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  6. I love, love, love sharing TWO BAD ANTS by Chris Van Allsburg with older readers. I'd also suggest SADAKO by Eleanor Coerr, illustrated by Ed Young. It's a picture book adaptation of SADAKO AND THE THOUSAND PAPER CRANES and the illustrations are just heartbreaking.

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  7. Ooo, what timing! I am going to be doing a program on Why You Never Outgrow Picture Books coming up; I have been rejoicing in all my discoveries of brilliant books (it was even the last thing I posted on my blog!). I have no experience actually using picture books with tweens, but I hope I'll at least peak a few people's interests with my program. One title I just discovered, speaking of Van Allsburg, is his The Mysteries of Harris Burdick. It's like every page makes a story EXPLODE fully-formed into your mind! It's amazing.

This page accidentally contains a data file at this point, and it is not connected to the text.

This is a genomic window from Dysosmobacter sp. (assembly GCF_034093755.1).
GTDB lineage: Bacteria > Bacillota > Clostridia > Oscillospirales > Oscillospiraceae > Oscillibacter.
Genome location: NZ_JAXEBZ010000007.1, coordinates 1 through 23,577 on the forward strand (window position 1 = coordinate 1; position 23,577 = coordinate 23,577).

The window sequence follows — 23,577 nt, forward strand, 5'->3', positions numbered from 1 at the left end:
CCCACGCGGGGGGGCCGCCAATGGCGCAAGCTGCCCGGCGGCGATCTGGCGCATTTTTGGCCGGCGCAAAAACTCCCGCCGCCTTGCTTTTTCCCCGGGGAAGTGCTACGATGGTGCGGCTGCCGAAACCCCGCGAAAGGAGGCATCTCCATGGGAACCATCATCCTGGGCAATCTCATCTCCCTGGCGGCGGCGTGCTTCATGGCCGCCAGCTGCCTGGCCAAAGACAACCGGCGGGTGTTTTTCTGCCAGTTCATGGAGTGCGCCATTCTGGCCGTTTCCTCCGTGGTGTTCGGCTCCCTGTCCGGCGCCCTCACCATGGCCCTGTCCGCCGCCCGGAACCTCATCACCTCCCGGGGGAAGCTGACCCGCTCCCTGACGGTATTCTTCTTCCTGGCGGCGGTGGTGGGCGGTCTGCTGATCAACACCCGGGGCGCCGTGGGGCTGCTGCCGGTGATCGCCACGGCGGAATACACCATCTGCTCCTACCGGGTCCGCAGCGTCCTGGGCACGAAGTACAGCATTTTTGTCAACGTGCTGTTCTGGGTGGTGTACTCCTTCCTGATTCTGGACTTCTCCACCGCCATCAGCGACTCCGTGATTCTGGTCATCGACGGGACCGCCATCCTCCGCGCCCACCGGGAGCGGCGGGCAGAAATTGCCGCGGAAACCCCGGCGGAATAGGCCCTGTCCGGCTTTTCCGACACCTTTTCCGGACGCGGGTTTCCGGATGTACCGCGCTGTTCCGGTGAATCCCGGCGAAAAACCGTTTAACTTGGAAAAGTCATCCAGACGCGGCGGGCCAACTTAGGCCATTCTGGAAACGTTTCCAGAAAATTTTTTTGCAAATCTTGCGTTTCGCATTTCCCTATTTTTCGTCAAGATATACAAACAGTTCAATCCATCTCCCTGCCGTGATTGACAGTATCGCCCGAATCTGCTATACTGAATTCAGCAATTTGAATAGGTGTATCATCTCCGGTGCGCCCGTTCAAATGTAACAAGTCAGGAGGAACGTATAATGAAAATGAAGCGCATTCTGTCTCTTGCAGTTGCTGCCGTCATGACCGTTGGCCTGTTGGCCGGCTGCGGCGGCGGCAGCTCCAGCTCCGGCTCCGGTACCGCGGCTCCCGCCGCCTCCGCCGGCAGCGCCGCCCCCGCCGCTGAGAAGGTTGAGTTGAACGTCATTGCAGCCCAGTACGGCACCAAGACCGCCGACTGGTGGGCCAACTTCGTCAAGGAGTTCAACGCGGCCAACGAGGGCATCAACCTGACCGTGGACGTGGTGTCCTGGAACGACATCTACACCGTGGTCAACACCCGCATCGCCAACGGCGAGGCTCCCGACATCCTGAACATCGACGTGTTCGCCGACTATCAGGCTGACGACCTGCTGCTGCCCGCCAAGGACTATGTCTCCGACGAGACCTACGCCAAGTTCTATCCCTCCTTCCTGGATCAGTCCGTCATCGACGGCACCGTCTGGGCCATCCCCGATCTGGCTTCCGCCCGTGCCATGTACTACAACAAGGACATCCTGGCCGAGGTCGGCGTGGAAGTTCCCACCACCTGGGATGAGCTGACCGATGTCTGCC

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  8. I really never thought of this topic before, but you're totally right. My best friend freshman year in college dragged me over to the local bookstore to force me to read The True Story of the Three Little Pigs by Jon Scieszka, which of course was brilliant. As an adult, I adore picture books and read them constantly - and no I don't have any kids!

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About Me

Hello! My name is Sarah and I am a Youth Services Manager who works with kids, tweens and teens. I love being asked about great books to read! I started my blog in 2008 as a way to keep track of what I've been reading and to use a reference tool for reader's advisory and it's grown into much more than I could have ever anticipated. In addition to book reviews, I also enjoy posting audiobook reviews, booklists and my adventures in being a librarian. 2017 Library Journal Mover and Shaker Committees: 2021 Newbery Committee 2018 Odyssey Committee 2016 Caldecott Award 2013 Michael L. Printz Committee- Fabulous Films Committee I have also served on the Cybils, Missouri State Library Association Readers Selection Lists, and as an Audies judge. Presentations :  I have offered various presentations at local, state and national libraries and conferences. Topics have included:  What's New in Children's & Teen Literature Engaging Teens in Reader's Advisory Gee